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Promoting Healing

Barbara A. Long, SDT, RDH, CACE, shares her expertise on effectively providing both initial and maintenance periodontal therapy.

Q. What is the best way to promote healing after nonsurgical periodontal instrumentation?
A. Dental hygienists have to ensure that the root surfaces are smooth and free of biofilm and calculus following instrumentation, which is the key to optimal healing. They also need to encourage patients to remain diligent with their plaque control at home. The prescription of a chlorhexidine mouthrinse can help patients promote healing at home.

The chlorhexidine mouthrinse should be used for the 4- week to 6-week time period between the initial therapy and the re-evaluation appointment. Patients often do not follow through with using a chlorhexidine rinse because of the taste and the staining that chlorhexidine causes. If the patient refuses a chlorhexidine rinse, an essential oils or other antimicrobial mouthrinse can be considered. If patients can become accustomed to an oral mouthrinse regimen of rinsing morning and night, this can help immensely with the healing process. If the patient has long, open embrasures, dipping an interdental brush into an antimicrobial mouth rinse and then using it interproximally even for the first 1 week to 2 weeks after initial therapy is completed is beneficial.

Q. How long should dental hygienists wait before reprobing or reevaluation?
A. The minimum is 4 weeks. The reepithelialization of the wounds usually takes about 2 weeks. Waiting another 2 weeks at minimum (4 weeks to 6 weeks total from the initial appointment) is important to determine if the initial therapy was successful. This allows additional time for areas that still may be unhealthy and have residual deposits to become evident. At that time, dental hygienists can decide whether they are going to retreat, refer, or try something else. Often the evaluation is performed too early at which point the healing is not representative of the final outcome and the results may be misleading.

Q. Is it normal to see minute spot bleeding at the point of re-evaluation?
A. If the re-evaluation is done too soon, bleeding will be a sign of incomplete healing—not new disease or unresolved disease process. Bleeding on probing after the initial therapy is done and 4 weeks of healing time has occurred is a guiding factor in determining the next step in treatment—whether maintenance, referral, or retreatment will be recommended. Generally some points of bleeding will exist and dental hygienists need to ascertain whether they are due to residual deposits in the pocket or poor oral hygiene. I believe that zero bleeding on probing at the first evaluation appointment is too high of an expectation. After the maintenance phase has been completed where the patient has received scaling and root planing every 3 months for a year, I think zero bleeding on probing can be expected because there have been four other appointments to re-evaluate and rescale the areas that had residual calculus and inflammation.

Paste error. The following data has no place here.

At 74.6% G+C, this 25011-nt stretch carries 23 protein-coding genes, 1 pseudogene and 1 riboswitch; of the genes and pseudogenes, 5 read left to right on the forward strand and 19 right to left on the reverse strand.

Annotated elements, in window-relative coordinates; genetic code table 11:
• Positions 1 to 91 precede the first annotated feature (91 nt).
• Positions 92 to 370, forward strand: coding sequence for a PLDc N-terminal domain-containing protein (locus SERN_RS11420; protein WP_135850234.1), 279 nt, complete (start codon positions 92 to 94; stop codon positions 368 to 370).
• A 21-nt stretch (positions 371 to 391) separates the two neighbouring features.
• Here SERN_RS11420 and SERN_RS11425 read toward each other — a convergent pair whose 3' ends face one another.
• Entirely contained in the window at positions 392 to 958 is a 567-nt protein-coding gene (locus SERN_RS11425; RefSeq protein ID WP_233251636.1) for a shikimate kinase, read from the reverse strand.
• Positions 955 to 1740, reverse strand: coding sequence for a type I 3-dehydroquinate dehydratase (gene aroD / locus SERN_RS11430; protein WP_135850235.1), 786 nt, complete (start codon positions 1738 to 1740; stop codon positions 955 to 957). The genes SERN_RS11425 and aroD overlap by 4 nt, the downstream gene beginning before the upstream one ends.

Q. When providing nonsurgical periodontal therapy, including instrumentation of root surfaces, what are the best practice techniques for achieving optimal healing during initial therapy?
A. The first step is to develop a dental hygiene treatment plan for patients based on the information collected during the examination, the clinical evaluation, and the deposits present. Once the dental hygiene treatment plan has been determined, deposit removal can start.

Before beginning, the instruments to be used must be sharp. Many dental hygienists don’t take the time necessary to maintain sharp instruments. Deposit removal will not be efficient both in terms of time management and technical success and calculus will inevitably get burnished onto the tooth surface if dull instruments are used. Burnished calculus is far more work to remove than eradicating the initial deposit. Instruments require sharpening throughout the entire initial phase of retreatment. I recommend ceramic sharpening stones to maintain a sharp edge because they only remove a small portion of the instrument blade material. However, instruments must be continuously sharpened with the ceramic stone during the appointment and if an instrument is allowed to become extremely dull, it is difficult to bring it back to a sharp edge with a ceramic stone. In this case, a coarser grit stone would be needed.

The second step is to detect and assess the calculus deposits. They can’t be removed if the dental hygienist can’t feel them. Remember that, microscopically, the explorer tip used to evaluate root surfaces can be larger than some of the edges of burnished calculus that need to be removed so the use of a very fine explorer tip with a shank that provides access to deep pockets is necessary. Periodontal probing should not be underestimated. It not only measures probing depth but also serves to determine the topographical map of the location of the pockets in need of treatment.

Effective calculus removal depends on the combination of firm lateral pressure and correct angulation of the blade against the tooth. Burnished calculus results if there is inadequate pressure or an incorrect angle is used. To achieve the correct angle, reinforced hand positions as well as extraoral or alternative fulcrums should be considered. These can provide increased power when using hand instruments. More force or power is generated when using an extraoral or alternative fulcrum instead of the regimented process that was once part of dental hygiene education.